14:54 on 2 November, 2012

     

     

    The Louden’s almost within spitting distance of CP, if the wind’s in the right direction, so you’re right.

     

     

    I think there’s another one on PRW (a Sevco Louden) so your mate’s right as well.

     

     

    But not as right as you.

  6. The one near the death star is the “Most Famous Pub in Scotland” and the one on Duke Street is the “Greatest Pub in the World”. Self proclaimed triumphalist nonsense!! What is wrong with these people?

  7. mea culpa

     

     

    14:15 on

     

    2 November, 2012

     

    Are there any ‘older’ fans out there who can recall the reaction of those across the city in ’67 ?

     

     

    I was too young, being only 3 at the time.

     

    ——————————————————

     

    Wasn’t much older myself, he lied. Well I was 4 times your age. What I can remember is that there was a floral commemoration of it planted in George Square. Guess what? It had to be removed after days, I think, due to some peepul accidentally dropping weed killer all over it.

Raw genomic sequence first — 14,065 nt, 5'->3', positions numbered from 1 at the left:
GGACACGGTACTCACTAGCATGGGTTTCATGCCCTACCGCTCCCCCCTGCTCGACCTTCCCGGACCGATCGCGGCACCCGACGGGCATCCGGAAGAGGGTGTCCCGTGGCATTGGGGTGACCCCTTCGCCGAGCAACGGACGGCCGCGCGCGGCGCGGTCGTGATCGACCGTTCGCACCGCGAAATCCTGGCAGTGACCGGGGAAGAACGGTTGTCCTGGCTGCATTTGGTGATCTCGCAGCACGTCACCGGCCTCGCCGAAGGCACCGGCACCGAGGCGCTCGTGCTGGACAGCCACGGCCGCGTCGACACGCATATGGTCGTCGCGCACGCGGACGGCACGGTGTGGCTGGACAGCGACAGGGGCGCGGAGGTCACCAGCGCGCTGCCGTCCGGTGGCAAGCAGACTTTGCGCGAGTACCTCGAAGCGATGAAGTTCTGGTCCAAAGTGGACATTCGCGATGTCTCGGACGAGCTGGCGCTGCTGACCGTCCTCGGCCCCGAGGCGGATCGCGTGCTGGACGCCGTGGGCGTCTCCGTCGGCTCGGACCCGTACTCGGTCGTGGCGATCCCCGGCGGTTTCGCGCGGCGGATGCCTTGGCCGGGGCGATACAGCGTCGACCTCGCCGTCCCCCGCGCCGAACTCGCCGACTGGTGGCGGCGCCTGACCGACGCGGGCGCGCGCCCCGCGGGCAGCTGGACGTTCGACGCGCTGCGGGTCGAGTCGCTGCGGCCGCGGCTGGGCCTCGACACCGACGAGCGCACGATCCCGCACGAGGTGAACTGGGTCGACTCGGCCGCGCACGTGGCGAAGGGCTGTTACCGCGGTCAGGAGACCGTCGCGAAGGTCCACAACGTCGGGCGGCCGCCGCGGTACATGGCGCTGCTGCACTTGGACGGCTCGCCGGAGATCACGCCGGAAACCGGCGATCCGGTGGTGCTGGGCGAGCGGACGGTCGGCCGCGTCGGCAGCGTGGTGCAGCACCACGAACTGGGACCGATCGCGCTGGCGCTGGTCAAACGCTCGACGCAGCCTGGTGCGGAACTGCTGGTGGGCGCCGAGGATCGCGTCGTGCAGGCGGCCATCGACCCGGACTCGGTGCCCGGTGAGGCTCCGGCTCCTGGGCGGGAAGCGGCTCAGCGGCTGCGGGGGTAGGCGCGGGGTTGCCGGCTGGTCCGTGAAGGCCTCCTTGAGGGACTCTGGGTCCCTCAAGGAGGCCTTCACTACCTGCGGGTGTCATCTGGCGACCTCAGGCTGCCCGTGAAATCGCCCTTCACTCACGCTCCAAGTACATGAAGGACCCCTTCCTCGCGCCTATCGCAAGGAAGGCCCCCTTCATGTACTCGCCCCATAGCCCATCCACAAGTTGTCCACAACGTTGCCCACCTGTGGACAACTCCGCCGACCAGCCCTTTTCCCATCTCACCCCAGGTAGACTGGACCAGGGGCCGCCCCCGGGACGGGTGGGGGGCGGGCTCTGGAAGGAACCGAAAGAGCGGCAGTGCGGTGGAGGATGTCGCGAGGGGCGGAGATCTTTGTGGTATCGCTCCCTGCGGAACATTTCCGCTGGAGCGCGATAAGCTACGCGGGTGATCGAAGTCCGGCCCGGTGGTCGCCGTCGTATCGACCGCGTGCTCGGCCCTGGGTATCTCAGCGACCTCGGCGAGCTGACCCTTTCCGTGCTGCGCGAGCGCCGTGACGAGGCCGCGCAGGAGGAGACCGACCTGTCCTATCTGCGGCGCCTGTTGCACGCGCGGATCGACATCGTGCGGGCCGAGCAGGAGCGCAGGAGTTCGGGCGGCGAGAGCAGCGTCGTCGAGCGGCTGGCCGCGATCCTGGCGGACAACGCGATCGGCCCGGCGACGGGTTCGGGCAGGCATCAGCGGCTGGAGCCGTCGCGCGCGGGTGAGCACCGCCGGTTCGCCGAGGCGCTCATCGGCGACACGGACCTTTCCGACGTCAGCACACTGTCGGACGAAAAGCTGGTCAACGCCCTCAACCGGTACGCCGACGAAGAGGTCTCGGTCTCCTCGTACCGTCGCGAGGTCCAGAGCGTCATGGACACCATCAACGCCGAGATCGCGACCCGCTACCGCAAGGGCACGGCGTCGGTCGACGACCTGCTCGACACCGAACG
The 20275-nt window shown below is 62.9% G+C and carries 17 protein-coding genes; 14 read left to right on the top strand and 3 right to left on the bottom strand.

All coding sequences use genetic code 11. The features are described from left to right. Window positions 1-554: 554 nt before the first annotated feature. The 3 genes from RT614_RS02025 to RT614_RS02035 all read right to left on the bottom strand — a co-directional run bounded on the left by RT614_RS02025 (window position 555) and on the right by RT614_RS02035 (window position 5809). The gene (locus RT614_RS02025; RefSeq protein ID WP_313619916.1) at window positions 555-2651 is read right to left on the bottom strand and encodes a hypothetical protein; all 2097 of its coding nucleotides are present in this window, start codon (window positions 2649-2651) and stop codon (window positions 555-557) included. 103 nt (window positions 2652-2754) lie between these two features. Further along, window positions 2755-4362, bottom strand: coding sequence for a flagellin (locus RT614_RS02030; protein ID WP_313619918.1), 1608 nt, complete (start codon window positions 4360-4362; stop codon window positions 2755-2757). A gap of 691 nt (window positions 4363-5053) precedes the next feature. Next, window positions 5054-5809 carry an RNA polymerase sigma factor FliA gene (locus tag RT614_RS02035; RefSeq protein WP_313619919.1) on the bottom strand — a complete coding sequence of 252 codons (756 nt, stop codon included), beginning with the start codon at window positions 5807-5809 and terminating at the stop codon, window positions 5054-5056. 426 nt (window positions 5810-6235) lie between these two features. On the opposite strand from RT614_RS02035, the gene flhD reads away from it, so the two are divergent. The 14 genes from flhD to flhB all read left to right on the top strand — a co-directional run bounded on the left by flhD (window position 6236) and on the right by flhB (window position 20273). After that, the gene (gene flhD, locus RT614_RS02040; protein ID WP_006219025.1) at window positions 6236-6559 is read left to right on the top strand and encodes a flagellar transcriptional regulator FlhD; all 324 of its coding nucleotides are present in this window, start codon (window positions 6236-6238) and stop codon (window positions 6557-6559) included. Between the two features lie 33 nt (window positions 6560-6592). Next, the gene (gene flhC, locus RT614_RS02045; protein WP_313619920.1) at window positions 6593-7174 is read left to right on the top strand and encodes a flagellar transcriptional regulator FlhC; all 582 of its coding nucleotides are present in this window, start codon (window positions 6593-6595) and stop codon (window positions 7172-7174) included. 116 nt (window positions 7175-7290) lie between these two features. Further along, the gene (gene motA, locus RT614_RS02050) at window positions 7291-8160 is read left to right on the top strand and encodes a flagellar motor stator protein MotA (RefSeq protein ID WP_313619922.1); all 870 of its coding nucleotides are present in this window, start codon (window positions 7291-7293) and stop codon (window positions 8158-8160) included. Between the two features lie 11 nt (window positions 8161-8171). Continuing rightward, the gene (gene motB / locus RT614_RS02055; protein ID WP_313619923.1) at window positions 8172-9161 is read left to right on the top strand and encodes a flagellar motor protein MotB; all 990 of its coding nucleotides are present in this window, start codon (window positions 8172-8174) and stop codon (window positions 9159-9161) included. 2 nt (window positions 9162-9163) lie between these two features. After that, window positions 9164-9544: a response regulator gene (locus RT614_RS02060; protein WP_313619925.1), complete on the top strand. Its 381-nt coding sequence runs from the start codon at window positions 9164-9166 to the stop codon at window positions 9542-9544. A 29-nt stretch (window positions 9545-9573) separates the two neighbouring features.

8. The Comfortable Collective on

    corkcelt,

     

     

    The Louden Tavern is in Duke Street, not far, relatively speaking from Parkhead and Celtic Park.

     

     

    However I’m sure a “Louden 2” bar opened over ipox way a couple of years ago, I don’t know if it is still there.

     

     

    So although your mate is wrong, perhaps this is maybe where he has got that idea from.

  9. Oldco Louden on Duke Street.

     

    Newco Louden forms part of a the Cessnock triangle of quaint wine bars and bistros.

  10. Seem to remember Jim Melrose boaking all over the centre circle just at the kick off of a game at Celtic Park?

     

     

    Seems his pre match pie disagreed with his greyhound like metabolism !

  11. Dontbrattbakkinanger on

    B/T- did Whitaker not score with the overhead kick, before bowing to his devoted Ultras in the ole Jungle?

  12. greenjedi

     

     

    14:59 on 2 November, 2012